P.G.Wodehouse. Jeeves in the offing, 1960

‘Yes, Mr Upjohn.’

‘Well, he carelessly omitted to pack the notes for my speech at Market Snodsbury Grammar School tomorrow.’

‘No, really! I don’t wonder you’re sore.’

‘Saw whom?’

‘Sore with an r.’


‘No, sorry. I mean with an o-r-e.’


‘Yes, Mr Upjohn.’

‘Are you intoxicated?’

‘No, Mr Upjohn.’

‘Then you are drivelling. Stop drivelling, Wooster.’

‘Yes, Mr Upjohn.’

‘Send for this man Jeeves immediately and ask him what he did with the notes for my speech.’

‘Yes, Mr Upjohn.’

‘At once! Don’t stand there saying “Yes, Mr Upjohn”.’

‘No, Mr Upjohn.’

‘It is imperative that I have them in my possession immediately.’

‘Yes, Mr Upjohn.’

Well, I suppose, looking at it squarely, I hadn’t made much real progress and a not too close observer might quite possibly have got the impression that I had lost my nerve and was shirking the issue, but that didn’t in my opinion justify Bobbie at this point in snatching the receiver from my grasp and bellowing the word ‘Worm!’ at me.

‘What did you call me?’ said Upjohn.

‘I didn’t call you anything,’ I said. ‘Somebody called me something.’

‘I wish to speak to this man Jeeves.’

‘You do, do you?’ said Bobbie. ‘Well, you’re going to speak to me. This is Roberta Wickham, Upjohn. If I might have your kind attention for a moment.’

I must say that, much as I disapproved in many ways of this carrot- topped Jezebel, as she was sometimes called, there was no getting away from it that she had mastered the art of talking to retired preparatory schoolmasters. The golden words came pouring out like syrup. Of course, she wasn’t handicapped, as I had been, by having sojourned for some years beneath the roof of Malvern House, Bramley-on-Sea, and having at a malleable age associated with this old Frankenstein’s monster when he was going good, but even so her performance deserved credit.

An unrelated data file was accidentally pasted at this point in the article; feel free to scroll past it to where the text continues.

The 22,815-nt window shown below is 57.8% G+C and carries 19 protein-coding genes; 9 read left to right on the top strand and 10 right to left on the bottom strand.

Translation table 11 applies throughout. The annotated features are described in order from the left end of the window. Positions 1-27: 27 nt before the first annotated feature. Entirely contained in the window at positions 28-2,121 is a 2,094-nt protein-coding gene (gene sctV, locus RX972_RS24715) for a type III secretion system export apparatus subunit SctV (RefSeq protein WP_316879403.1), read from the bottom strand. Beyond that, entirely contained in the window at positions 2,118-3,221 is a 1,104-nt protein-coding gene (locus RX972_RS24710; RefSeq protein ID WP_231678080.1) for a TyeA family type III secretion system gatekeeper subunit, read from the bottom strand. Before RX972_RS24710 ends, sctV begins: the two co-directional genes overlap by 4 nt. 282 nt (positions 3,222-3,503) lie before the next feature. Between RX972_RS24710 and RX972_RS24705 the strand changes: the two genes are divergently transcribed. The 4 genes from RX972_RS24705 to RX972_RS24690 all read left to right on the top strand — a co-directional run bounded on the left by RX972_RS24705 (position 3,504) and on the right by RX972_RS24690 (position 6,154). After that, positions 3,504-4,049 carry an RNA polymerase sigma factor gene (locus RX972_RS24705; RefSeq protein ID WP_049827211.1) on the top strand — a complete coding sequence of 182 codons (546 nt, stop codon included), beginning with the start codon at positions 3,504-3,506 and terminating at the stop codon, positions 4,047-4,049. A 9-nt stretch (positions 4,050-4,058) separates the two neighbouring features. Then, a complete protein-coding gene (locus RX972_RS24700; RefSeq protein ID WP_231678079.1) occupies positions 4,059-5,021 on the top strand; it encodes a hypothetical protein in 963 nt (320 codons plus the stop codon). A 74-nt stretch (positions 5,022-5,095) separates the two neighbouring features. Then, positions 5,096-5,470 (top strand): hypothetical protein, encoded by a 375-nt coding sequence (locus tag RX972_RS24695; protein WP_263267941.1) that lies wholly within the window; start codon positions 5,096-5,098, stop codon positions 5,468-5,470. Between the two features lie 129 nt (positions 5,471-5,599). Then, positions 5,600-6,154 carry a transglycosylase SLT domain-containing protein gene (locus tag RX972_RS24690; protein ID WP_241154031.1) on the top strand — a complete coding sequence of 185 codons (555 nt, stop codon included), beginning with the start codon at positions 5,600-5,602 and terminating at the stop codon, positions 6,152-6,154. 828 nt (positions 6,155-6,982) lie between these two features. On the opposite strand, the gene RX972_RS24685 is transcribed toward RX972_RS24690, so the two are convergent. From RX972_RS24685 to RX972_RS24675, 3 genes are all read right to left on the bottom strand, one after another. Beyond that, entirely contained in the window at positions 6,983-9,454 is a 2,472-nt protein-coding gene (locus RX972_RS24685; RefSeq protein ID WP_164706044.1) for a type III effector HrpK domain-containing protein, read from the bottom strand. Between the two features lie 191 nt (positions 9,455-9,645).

Beginning with a curt ‘Listen, Buster,’ she proceeded to sketch out with admirable clearness the salient points in the situation as she envisaged it, and judging from the loud buzzing noises that came over the wire, clearly audible to me though now standing in the background, it was evident that the nub was not escaping him. They were the buzzing noises of a man slowly coming to the realization that a woman’s hand had got him by the short hairs.

Presently they died away, and Bobbie spoke.

‘That’s fine,’ she said. ‘I was sure you’d come round to our view. Then I will be with you shortly. Mind there’s plenty of ink in your fountain pen.’

She hung up and legged it from the room, once more giving vent to those animal cries, and I turned to Jeeves as I had so often turned to him before when musing on the activities of the other sex.

‘Women, Jeeves!’

‘Yes, sir.’

‘Were you following all that?’

‘Yes, sir.’

‘I gather that Upjohn, vowing … How does it go?’

‘Vowing he would ne’er consent, consented, sir.’

‘He’s withdrawing the suit.’

‘Yes, sir. And Miss Wickham prudently specified that he do so in writing.’

‘Thus avoiding all rannygazoo?’

‘Yes, sir.’

‘She thinks of everything.’

‘Yes, sir.’

‘I thought she was splendidly firm.’

‘Yes, sir.’

‘It’s the red hair that does it, I imagine.’

‘Yes, sir.’

‘If anyone had told me that I should live to hear Aubrey Upjohn addressed as “Buster” …’

I would have spoken further, but before I could get under way the door opened, revealing Ma Cream, and he shimmered silently from the room. Unless expressly desired to remain, he always shimmers off when what is called the Quality arrive.


This was the first time I had seen Ma Cream today, she having gone off around noon to lunch with some friends in Birmingham, and I would willingly not have seen her now, for something in her manner seemed to suggest that she spelled trouble. She was looking more like Sherlock Holmes than ever. Slap a dressing-gown on her and give her a violin, and she could have walked straight into Baker Street and no questions asked. Fixing me with a penetrating eye, she said:

‘Oh, there you are, Mr Wooster. I was looking for you.’

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Categories: Wodehouse, P G